Building a Hub

November 17, 2018

Building a Hub

At the center of the P2 is the Hub - it’s responsible for the initial booting, a whole bunch of signal routing, starting and stopping Cogs, controlling shared memory, etc etc…

P2 Overview

In order to implement the Hub, let’s set ourselves some basic requirements to meet for today:

Implementing a minimal Hub

Much like building the minimal Cog, we can build the Hub in an almost identical way using a GenServer:

defmodule P2Dasm.Hub.Worker do
  use GenServer

  def start_link(eepromfilename) do
    GenServer.start(__MODULE__, %{eepromfilename: eepromfilename})
  end

  def init(state = %{eepromfilename: eepromfilename}) do
    {eepromcontents, eepromlength} = read_eeprom(eepromfilename)
    IO.inspect({eepromcontents, eepromlength})

    {:ok, state}
  end

  def read_eeprom(eepromfilename) do
    {:ok, filepid} = File.open(eepromfilename, [:binary, :read])

    eepromcontents =
    IO.binread(filepid, :all)
    |> :binary.bin_to_list

    eepromlength =
    Enum.count(eepromcontents)

    %{eepromcontents: eepromcontents, eepromlength: eepromlength}
  end
end


Populating the first 1024 bytes of Hub RAM

The simplest way to acheive this would seem to be:

def defineHubRAM({eepromcontents, eepromlength}) when eepromlength > 1024 do 
  defineHubRAM({Enum.take(eepromcontents,1024),1024})
end
def defineHubRAM({eepromcontents, eepromlength}) do 
  eepromcontents ++ List.duplicate(0, (512*1024)-eepromlength)
end

So… let’s add this to what we have thus far and add hub memory to our state!

defmodule P2Dasm.Hub.Worker do
  use GenServer

  def start_link(eepromfilename) do
    GenServer.start(__MODULE__, %{eepromfilename: eepromfilename})
  end

  def init(state = %{eepromfilename: eepromfilename}) do
    hubdata = read_eeprom(eepromfilename)
              |> defineHubRAM()

    newstate = Map.put(state, :hubram, hubdata)
    {:ok, newstate}
  end

  def read_eeprom(eepromfilename) do
    {:ok, filepid} = File.open(eepromfilename, [:binary, :read])

    eepromcontents =
    IO.binread(filepid, :all)
    |> :binary.bin_to_list

    eepromlength =
    Enum.count(eepromcontents)

    {eepromcontents, eepromlength}
  end

  def defineHubRAM({eepromcontents, eepromlength}) when eepromlength > 1024 do 
    defineHubRAM({Enum.take(eepromcontents,1024),1024})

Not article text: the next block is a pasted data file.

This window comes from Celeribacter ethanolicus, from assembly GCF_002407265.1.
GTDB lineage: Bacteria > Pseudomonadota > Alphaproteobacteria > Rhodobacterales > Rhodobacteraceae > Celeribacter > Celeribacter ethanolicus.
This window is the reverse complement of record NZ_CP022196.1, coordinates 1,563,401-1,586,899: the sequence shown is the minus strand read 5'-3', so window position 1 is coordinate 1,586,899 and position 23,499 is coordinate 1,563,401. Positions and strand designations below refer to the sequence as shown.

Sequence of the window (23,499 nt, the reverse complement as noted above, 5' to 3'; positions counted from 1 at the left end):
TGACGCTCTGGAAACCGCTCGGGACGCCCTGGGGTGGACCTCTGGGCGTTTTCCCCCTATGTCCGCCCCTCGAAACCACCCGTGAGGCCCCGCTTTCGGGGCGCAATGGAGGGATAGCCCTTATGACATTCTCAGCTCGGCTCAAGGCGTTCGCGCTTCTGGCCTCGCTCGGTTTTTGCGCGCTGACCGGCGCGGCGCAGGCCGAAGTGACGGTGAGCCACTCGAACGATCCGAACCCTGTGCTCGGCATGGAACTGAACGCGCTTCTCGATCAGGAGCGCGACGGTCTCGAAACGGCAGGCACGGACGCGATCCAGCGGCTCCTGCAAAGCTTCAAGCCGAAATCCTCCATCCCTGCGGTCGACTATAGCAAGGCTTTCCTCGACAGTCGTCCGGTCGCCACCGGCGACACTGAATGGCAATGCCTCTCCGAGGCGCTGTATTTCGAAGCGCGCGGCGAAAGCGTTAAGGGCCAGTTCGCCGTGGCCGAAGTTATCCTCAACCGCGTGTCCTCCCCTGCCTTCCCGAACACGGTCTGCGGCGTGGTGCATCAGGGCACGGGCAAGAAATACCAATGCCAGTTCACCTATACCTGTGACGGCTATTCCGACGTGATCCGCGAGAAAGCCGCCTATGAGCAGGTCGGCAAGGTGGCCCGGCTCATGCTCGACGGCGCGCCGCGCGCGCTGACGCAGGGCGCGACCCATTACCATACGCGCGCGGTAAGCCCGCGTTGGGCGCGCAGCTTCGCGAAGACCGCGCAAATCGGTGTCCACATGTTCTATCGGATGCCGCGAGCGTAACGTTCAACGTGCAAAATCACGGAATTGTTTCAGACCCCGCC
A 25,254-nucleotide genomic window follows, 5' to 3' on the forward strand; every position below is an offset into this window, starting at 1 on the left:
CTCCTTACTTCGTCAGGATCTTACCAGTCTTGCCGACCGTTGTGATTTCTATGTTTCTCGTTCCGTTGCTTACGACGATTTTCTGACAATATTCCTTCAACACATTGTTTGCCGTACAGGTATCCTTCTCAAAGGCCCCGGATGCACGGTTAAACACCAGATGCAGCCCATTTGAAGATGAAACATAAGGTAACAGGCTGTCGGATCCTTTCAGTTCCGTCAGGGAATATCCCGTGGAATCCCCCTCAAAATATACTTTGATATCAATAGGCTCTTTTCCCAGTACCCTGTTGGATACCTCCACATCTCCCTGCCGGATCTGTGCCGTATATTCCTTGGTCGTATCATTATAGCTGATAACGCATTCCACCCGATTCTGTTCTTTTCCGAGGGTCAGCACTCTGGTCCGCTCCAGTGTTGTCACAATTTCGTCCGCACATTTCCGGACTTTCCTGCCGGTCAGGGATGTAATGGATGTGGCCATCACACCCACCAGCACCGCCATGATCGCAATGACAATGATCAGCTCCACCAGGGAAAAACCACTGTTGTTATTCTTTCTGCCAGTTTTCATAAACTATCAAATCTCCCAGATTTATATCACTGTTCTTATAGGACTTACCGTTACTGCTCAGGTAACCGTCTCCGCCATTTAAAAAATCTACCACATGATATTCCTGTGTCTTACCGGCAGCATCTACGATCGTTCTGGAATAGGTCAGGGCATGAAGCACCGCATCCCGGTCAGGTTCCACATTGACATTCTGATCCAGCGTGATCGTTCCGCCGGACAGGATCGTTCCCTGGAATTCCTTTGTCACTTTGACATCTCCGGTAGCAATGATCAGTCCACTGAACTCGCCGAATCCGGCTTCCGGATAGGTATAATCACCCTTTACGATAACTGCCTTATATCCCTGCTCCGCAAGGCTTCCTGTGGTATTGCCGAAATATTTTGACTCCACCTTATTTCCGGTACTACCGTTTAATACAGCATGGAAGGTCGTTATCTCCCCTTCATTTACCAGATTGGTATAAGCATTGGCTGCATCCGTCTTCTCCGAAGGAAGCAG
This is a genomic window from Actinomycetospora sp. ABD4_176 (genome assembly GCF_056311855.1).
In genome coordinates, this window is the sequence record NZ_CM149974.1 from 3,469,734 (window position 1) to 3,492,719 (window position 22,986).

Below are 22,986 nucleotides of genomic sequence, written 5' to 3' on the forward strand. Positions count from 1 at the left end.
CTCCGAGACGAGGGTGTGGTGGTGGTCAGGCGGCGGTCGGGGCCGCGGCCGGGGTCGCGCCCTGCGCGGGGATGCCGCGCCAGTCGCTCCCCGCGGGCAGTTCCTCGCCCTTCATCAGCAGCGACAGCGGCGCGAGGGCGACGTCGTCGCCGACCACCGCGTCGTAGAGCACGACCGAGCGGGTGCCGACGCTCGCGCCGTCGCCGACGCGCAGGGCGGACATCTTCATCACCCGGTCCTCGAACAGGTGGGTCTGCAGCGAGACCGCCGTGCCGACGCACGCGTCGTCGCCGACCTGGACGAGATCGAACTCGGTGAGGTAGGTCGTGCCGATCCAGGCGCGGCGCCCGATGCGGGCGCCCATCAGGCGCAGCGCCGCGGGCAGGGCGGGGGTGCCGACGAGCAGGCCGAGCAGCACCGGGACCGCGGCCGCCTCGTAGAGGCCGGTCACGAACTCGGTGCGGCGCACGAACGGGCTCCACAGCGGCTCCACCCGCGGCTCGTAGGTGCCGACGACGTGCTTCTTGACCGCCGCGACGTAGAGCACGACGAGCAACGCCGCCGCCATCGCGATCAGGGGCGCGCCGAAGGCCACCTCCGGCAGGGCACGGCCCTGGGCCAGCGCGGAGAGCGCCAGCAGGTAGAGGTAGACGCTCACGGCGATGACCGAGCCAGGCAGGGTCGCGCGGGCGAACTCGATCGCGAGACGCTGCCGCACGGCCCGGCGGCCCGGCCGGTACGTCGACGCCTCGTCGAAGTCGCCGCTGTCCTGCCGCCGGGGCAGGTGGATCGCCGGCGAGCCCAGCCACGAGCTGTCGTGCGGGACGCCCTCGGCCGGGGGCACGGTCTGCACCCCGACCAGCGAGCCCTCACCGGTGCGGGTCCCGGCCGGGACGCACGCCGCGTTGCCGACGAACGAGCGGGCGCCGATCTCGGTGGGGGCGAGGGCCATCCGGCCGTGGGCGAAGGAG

end
  def defineHubRAM({eepromcontents, eepromlength}) do 
    eepromcontents ++ List.duplicate(0, (512*1024)-eepromlength)
  end

end

Let’s compile up some P2 ASM to test this with:

dat
        orgh    0
        org

start   nop
        nop
        nop
        nop
        nop
        nop
        nop
        nop
        jmp #start
[nix-shell:~/projects/p2gcc]$ fastspin -2 -o nopalooza.eeprom -e nopalooza.spin2
Propeller Spin/PASM Compiler 'FastSpin' (c) 2011-2018 Total Spectrum Software Inc.
Version 3.9.9-beta- Compiled on: Jan  1 1970
nopalooza.spin2
nopalooza.p2asm
Done.
Program size is 64 bytes

[nix-shell:~/projects/p2gcc]$ od -x nopalooza.eeprom
0000000 0000 0000 0000 0000 0000 0000 0000 0000
*
0000040 ffdc fd9f 0000 0000 0000 0000 0000 0000
0000060 0000 0000 0000 0000 0000 0000 0000 0000
0000100

[nix-shell:~/projects/p2gcc]$ ./bin/p2dump -hub 400 -dis -data nopalooza.eeprom 0000 00000000              nop
0004 00000000              nop
0008 00000000              nop
000c 00000000              nop
0010 00000000              nop
0014 00000000              nop
0018 00000000              nop
001c 00000000              nop
0020 fd9fffdc              jmp     #$-8

fastspin is an assembler for the P2. od is a UNIX command that shows us binary content. p2dump is a disassembler for the P2.

The disassembler produces assembly code that fairly represents the assembly we fed the assembler. One should always verify your tooling :-)

Two things should jump out at us before we start:

Well, no.

You can see that the output of the disassembler is showing that every instruction increments the counter by 4 bytes (ie, one long) If you remember from a few posts ago, we reference the HUB using bytes, and COG memory in Longs. (Confusing, I know)

Remember that this code is going to execute in the COG, from COG memory so that means that the JMP reference needs to be in Longs, not in bytes. So, -0x20 / 4 is, -8 as expected.

Let’s test what we have so far!

[red@evil:~/projects/p2_dasm]$ iex -S mix
Erlang/OTP 20 [erts-9.3.3.3] [source] [64-bit] [smp:2:2] [ds:2:2:10] [async-threads:10] [hipe] [kernel-poll:false]

Compiling 1 file (.ex)
Interactive Elixir (1.7.4) - press Ctrl+C to exit (type h() ENTER for help)
iex(1)> {:ok, pid} = P2Dasm.Hub.Worker.start_link("nopalooza.eeprom")
{:ok, #PID<0.118.0>}
iex(2)> :sys.get_state(pid)
%{
  eepromfilename: "nopalooza.eeprom",
  hubram: [0, 0, 0, 0, 0, 0, 0, 0, 0, 0, 0, 0, 0, 0, 0, 0, 0, 0, 0, 0, 0, 0, 0,
   0, 0, 0, 0, 0, 0, 0, 0, 0, 220, 255, 159, 253, 0, 0, 0, 0, 0, 0, 0, 0, 0, 0,